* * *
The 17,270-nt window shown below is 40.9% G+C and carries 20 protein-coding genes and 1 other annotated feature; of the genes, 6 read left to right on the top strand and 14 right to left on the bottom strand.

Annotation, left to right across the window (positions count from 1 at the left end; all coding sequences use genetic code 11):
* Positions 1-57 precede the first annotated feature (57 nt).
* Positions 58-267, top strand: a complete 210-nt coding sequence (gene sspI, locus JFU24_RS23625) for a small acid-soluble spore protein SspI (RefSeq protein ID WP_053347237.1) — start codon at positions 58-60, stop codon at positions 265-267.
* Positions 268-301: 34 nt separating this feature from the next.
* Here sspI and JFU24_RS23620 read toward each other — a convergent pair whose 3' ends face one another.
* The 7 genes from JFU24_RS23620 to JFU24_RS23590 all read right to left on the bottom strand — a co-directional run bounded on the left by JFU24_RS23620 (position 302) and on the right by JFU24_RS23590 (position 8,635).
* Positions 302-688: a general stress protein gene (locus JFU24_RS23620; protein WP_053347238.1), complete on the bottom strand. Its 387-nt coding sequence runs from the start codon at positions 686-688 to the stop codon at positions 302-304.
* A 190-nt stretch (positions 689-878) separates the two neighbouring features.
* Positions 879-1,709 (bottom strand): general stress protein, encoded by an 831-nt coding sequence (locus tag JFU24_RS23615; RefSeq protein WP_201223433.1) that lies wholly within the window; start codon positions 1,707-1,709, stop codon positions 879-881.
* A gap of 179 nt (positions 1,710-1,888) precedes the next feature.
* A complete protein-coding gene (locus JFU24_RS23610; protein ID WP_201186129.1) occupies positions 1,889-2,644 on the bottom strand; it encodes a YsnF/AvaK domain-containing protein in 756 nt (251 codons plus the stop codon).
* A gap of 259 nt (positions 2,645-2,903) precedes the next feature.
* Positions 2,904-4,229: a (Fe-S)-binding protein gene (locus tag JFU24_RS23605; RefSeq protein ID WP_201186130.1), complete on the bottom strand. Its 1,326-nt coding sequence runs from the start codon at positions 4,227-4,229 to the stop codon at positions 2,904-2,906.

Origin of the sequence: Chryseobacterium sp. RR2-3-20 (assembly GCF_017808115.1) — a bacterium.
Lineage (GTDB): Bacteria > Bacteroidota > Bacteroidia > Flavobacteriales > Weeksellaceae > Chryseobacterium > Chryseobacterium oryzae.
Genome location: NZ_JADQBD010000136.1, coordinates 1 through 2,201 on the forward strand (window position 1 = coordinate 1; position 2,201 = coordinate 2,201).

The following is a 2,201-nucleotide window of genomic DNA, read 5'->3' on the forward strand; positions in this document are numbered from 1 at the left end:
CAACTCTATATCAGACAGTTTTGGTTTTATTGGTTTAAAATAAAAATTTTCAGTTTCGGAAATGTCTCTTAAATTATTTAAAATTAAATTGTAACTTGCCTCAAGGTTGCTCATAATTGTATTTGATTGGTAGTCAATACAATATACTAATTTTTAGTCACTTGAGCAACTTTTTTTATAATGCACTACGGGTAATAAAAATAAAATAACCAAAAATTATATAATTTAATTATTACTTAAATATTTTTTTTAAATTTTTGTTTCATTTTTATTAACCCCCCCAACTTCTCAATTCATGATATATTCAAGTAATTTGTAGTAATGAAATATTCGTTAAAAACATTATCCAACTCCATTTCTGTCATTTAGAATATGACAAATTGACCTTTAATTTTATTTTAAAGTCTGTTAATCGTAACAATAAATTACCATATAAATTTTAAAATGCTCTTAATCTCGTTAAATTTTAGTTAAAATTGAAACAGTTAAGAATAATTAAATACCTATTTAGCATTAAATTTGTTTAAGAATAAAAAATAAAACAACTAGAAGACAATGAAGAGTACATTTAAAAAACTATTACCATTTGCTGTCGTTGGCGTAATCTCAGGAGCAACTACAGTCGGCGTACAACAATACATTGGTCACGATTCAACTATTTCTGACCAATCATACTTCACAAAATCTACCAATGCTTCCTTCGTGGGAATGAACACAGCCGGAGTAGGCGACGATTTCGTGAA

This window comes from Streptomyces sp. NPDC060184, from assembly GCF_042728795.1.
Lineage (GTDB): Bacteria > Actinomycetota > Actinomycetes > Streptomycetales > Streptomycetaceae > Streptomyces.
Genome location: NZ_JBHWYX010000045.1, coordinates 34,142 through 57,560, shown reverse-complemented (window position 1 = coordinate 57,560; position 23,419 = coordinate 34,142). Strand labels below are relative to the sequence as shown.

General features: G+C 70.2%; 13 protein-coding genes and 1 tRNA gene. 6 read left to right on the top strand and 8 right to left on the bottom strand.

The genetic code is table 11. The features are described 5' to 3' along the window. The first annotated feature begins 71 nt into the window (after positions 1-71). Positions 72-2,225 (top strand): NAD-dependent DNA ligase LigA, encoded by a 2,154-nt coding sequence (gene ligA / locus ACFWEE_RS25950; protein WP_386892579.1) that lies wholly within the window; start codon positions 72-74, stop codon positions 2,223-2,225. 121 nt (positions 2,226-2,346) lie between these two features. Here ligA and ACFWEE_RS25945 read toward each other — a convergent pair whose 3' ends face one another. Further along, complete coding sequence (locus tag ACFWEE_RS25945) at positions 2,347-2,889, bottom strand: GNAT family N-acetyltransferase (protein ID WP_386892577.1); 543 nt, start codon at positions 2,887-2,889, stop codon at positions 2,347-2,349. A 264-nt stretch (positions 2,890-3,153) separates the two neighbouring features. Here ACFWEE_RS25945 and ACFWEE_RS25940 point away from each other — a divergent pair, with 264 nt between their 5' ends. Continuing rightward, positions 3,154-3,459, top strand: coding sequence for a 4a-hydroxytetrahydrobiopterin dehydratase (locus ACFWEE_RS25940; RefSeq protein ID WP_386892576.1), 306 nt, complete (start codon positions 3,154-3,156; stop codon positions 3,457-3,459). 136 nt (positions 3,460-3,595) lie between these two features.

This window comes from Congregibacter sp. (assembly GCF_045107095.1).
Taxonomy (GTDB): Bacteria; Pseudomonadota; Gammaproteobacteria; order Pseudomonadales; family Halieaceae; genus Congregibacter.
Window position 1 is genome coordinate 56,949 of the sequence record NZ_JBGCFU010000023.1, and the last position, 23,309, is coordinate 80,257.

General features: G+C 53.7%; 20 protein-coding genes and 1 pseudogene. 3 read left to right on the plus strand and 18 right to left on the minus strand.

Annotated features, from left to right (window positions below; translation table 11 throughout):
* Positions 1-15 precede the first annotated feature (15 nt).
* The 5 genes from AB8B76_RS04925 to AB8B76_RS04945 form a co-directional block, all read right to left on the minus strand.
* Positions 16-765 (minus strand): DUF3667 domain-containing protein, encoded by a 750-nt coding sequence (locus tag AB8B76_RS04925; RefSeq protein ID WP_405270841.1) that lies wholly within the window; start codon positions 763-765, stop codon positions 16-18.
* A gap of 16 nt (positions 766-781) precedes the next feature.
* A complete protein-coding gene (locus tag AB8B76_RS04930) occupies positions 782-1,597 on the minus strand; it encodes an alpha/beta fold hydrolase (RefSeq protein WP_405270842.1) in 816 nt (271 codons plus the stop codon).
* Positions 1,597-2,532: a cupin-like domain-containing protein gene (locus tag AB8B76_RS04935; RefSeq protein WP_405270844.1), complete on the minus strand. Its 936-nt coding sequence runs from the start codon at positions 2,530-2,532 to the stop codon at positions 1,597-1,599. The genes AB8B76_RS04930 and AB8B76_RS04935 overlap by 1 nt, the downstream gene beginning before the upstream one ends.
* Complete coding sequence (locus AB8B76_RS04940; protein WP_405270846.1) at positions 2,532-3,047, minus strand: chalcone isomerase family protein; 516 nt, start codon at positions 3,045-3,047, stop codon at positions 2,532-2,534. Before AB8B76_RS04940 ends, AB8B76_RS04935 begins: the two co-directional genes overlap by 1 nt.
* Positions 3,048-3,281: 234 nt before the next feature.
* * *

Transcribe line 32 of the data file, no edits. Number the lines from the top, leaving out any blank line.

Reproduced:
* Positions 16-765 (minus strand): DUF3667 domain-containing protein, encoded by a 750-nt coding sequence (locus tag AB8B76_RS04925; RefSeq protein ID WP_405270841.1) that lies wholly within the window; start codon positions 763-765, stop codon positions 16-18.